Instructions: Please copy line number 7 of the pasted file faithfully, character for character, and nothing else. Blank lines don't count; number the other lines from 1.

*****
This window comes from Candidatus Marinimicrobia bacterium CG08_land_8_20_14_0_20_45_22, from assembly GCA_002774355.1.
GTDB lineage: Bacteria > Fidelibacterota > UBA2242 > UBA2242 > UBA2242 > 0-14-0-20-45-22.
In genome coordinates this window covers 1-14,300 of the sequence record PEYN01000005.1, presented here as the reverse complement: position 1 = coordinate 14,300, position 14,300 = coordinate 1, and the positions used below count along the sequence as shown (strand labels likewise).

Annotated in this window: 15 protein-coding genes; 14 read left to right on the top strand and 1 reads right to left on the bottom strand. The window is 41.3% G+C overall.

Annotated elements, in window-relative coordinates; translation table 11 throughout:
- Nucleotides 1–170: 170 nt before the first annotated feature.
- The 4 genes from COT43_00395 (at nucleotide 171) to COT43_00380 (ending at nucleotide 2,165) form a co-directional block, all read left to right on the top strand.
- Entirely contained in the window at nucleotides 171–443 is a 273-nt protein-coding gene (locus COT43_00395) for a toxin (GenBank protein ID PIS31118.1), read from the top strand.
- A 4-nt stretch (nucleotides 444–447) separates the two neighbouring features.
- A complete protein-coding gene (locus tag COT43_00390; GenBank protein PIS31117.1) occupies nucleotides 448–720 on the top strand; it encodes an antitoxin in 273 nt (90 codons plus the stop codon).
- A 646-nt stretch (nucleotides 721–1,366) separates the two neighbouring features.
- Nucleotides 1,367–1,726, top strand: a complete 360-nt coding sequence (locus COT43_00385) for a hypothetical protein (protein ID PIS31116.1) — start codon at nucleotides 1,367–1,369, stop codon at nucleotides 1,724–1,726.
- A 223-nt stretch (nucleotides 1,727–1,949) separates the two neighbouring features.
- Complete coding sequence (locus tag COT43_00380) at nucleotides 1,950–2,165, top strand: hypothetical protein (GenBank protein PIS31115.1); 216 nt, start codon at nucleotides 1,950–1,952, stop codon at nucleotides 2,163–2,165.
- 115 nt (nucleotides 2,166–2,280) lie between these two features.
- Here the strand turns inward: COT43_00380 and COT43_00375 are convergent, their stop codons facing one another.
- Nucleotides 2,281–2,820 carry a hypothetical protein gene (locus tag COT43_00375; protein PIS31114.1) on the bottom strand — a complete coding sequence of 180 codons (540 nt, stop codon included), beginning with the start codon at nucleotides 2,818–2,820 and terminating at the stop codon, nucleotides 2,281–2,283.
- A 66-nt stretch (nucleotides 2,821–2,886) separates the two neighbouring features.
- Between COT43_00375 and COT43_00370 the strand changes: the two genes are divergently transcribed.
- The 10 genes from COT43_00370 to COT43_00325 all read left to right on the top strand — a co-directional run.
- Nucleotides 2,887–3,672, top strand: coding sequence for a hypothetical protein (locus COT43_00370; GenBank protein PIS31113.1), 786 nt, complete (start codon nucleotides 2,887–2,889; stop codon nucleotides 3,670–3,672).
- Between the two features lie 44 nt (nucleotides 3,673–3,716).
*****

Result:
- The 4 genes from COT43_00395 (at nucleotide 171) to COT43_00380 (ending at nucleotide 2,165) form a co-directional block, all read left to right on the top strand.